“Even with streamflows below average levels, we are in a good position to serve our customers over this very hot weekend. I want to thank our partners at the Bureau of Reclamation and the U.S. Army Corps of Engineers for the work and coordination they provide at the region’s 31 federal dams to ensure reliable operations.”Suzanne Cooper, Senior Vice President of Power Services
As record-breaking heat bears down on the Pacific Northwest this weekend, the Bonneville Power Administration has taken several steps to position the federal power and transmission system to serve its customers during this weather event. BPA is ready to keep lights and air conditioners on even with the triple digit temperatures forecast across the region.
“We take our responsibility to provide reliable electricity to the consumer-owned utilities in the region very seriously,” said BPA Administrator John Hairston. “We are working hard to provide non-stop, reliable electricity this weekend to help residents and businesses stay cool and safe during the heatwave.”
On the Power Services side of BPA, these factors are helping:
- The Columbia Generating Station, a nuclear plant owned by Energy Northwest that produces power marketed by BPA, returned online this past weekend from a spring refueling outage. That adds over a 1,100 megawatts of generation in the Northwest and the West.
- Programmed fish spill on the lower Columbia and Snake rivers transitioned from spring to summer operations, increasing the federal hydropower generation from those facilities.
- The Bureau of Reclamation has the Grand Coulee reservoir well positioned to meet its refill target in early July, freeing up the remaining water flow to pass through the system for both power and non-power purposes.
“Even with streamflows below average levels, we are in a good position to serve our customers over this very hot weekend,” said Senior Vice President of Power Services Suzanne Cooper. “I want to thank our partners at the Bureau of Reclamation and the U.S. Army Corps of Engineers for the work and coordination they provide at the region’s 31 federal dams to ensure reliable operations.”
Despite the lower-than-average water year, there is plenty of water behind Grand Coulee Dam and some snowpack left in the Canadian Rockies. Unlike 2015 and 2001, years with a similar volume of water, the shape of this year’s runoff has been slower with snow gradually melting above Grand Coulee.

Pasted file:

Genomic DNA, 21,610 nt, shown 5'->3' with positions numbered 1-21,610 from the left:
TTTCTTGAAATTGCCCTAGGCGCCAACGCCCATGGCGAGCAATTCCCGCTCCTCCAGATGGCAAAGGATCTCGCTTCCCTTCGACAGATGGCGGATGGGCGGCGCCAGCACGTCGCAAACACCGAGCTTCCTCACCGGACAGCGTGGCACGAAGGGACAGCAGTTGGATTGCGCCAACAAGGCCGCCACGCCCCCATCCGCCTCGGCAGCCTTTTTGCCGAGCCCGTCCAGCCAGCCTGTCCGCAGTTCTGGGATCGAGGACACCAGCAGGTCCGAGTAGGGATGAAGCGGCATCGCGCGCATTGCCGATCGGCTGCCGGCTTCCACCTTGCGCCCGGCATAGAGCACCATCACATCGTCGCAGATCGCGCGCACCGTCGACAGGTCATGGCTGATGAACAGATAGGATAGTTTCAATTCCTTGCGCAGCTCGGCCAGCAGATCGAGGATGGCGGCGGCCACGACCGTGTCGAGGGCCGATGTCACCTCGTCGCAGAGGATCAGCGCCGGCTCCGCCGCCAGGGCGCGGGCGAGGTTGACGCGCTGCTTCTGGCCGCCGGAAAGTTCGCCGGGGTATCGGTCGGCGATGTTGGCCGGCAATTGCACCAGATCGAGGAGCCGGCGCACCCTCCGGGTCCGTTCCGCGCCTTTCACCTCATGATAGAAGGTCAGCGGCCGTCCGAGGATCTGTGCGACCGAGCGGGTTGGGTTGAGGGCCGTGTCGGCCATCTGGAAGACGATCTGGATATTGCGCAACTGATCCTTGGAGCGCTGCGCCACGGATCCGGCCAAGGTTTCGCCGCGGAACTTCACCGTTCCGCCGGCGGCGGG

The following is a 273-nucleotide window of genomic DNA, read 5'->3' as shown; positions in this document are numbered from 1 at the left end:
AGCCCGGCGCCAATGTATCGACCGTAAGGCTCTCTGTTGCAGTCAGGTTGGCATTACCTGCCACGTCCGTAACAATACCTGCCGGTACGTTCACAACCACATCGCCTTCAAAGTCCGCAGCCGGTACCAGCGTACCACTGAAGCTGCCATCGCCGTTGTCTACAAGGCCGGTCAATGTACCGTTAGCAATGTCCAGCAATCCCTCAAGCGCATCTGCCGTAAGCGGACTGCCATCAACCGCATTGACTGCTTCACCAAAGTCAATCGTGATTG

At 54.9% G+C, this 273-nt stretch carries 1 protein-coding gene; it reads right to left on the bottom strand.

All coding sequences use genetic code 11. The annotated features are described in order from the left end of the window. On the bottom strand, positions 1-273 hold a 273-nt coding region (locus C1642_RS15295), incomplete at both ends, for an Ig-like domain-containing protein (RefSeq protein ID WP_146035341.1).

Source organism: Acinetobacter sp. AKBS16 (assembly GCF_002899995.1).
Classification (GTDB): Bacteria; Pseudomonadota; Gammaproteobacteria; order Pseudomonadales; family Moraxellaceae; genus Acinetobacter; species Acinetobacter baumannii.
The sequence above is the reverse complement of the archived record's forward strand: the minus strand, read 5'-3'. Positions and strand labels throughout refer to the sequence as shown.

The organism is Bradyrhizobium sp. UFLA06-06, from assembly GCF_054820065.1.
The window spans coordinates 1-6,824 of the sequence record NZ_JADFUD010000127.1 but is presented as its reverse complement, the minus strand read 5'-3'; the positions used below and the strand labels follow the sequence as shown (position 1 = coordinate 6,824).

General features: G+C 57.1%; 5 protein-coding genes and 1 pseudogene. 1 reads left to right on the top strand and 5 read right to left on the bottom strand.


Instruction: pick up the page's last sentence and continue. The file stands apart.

On the transmission side, BPA is taking measures to ensure the safe and reliable flow of electricity this weekend. BPA owns and operates more than 15,000 circuit miles of transmission lines across the Northwest and small amounts in Nevada, Utah and California.
“The reliable flow of electricity is vital to public safety,” said BPA Transmission Services Senior Vice President Richard Shaheen. “We’ve put all maintenance projects that we can on pause to ensure our transmission system can handle increased flows and meet our customers’ demands.”
On Thursday, BPA restricted planned maintenance on its transmission grid from 6 a.m. Monday, June 28 through Tuesday, June 29 at 10 p.m., so the federal agency can leverage the system to its greatest use when load is expected to increase with the start of the work week.
“Having all of our lines available will help relieve congestion on the system,” said Vice President of Transmission Operations Michelle Cathcart. “With these unprecedented temperatures, we want to ensure electricity can move freely and reliably meet customer demands.”
This winter, the Lower Snake River Dams provided important real-time electricity and critical power reserves. They are without question winter work horses.
Years of planning and preparation paid off recently when the last of three generators came back online at Grand Coulee Dam.